Rethinking The Business Model Post Covid-19

The current Covid-19 crisis in which we find ourselves, along with the rest of our global community, has challenged us in ways we probably could not have imagined even a few short weeks ago – empty CBD’s, huge demand and challenges in internet and mobile network nodes in the suburbs as we come to grips with working from home for an undefined period of time and the lack of personal contact from both a business and social perspective.

Although we were not prepared for this, we are coping and it begs the question as to what the world will go back to when the crisis is over – have we seen a seismic, fundamental shift in the way we work in the future?

Take for example:

We have seen offices empty, with large numbers of both CBD and suburban commercial buildings now vacant. And the questions some CEO’s are therefore now asking are “Do I really need that much space? Or one step further, do I need the space at all?”

Companies that have relied on their face-to-face sales forces in the past to takVideo Conferencing - Future Worke customer orders and liaise extensively with existing and potential customers are now questioning the future of this, as many are effectively locked out from face-to-face contact with customers with the current restrictions in place. And yet the orders are still coming, and in some cases are increasing. So is the old paradigm still valid, and just on pause, or have we migrated to a new paradigm as people’s acceptance of, and views on, the value of technology have shifted (e.g. inexpensive and high quality video conferencing availability; workforce agility/fast scaling).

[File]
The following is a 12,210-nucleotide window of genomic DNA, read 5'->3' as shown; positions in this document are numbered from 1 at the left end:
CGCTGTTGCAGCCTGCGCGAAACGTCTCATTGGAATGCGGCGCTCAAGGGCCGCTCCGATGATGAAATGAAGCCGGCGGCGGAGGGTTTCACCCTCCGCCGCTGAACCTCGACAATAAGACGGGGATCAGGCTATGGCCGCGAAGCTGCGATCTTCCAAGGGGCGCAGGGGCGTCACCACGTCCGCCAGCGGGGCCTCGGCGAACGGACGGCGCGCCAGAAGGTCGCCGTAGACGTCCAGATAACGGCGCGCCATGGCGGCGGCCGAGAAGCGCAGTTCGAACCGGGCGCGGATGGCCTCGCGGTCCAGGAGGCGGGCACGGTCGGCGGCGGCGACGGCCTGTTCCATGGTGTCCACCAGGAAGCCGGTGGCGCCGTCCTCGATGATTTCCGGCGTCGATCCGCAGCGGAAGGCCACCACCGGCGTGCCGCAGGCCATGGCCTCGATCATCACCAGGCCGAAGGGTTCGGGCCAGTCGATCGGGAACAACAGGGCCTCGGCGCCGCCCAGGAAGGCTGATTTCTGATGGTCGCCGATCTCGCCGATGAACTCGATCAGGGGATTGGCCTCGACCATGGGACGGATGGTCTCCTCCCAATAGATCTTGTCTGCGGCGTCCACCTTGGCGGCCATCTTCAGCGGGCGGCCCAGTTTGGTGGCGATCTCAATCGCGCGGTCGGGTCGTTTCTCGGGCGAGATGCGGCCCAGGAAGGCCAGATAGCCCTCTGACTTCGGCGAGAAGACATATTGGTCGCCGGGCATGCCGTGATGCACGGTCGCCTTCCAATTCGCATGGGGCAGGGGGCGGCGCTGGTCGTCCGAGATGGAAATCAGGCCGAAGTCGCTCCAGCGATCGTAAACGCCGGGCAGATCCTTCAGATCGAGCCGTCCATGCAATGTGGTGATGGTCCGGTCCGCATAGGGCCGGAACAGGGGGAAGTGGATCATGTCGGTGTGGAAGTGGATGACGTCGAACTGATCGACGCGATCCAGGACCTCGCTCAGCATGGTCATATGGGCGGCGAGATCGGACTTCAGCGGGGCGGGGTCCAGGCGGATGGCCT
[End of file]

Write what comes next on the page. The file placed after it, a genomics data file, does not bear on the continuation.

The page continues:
The same could be said for interstate and international travel. Expensive interstate and overseas branch representation and a host of other ways of working which we have taken for granted to-date as being part of the fabric of doing business.

Have the focus of a number of key roles in an organisation fundamentally shifted? What will the GM Sales and Marketing look like when they don’t need to travel extensively domestically or overseas and information is available in a real time format and at their desk tops.

But the smarter executives are seeing in adversity an opportunity to fundamentally reassess and reinvent how they go about their business and this will potentially have huge ramifications across the spectrum of work, infrastructure, people and society more broadly.

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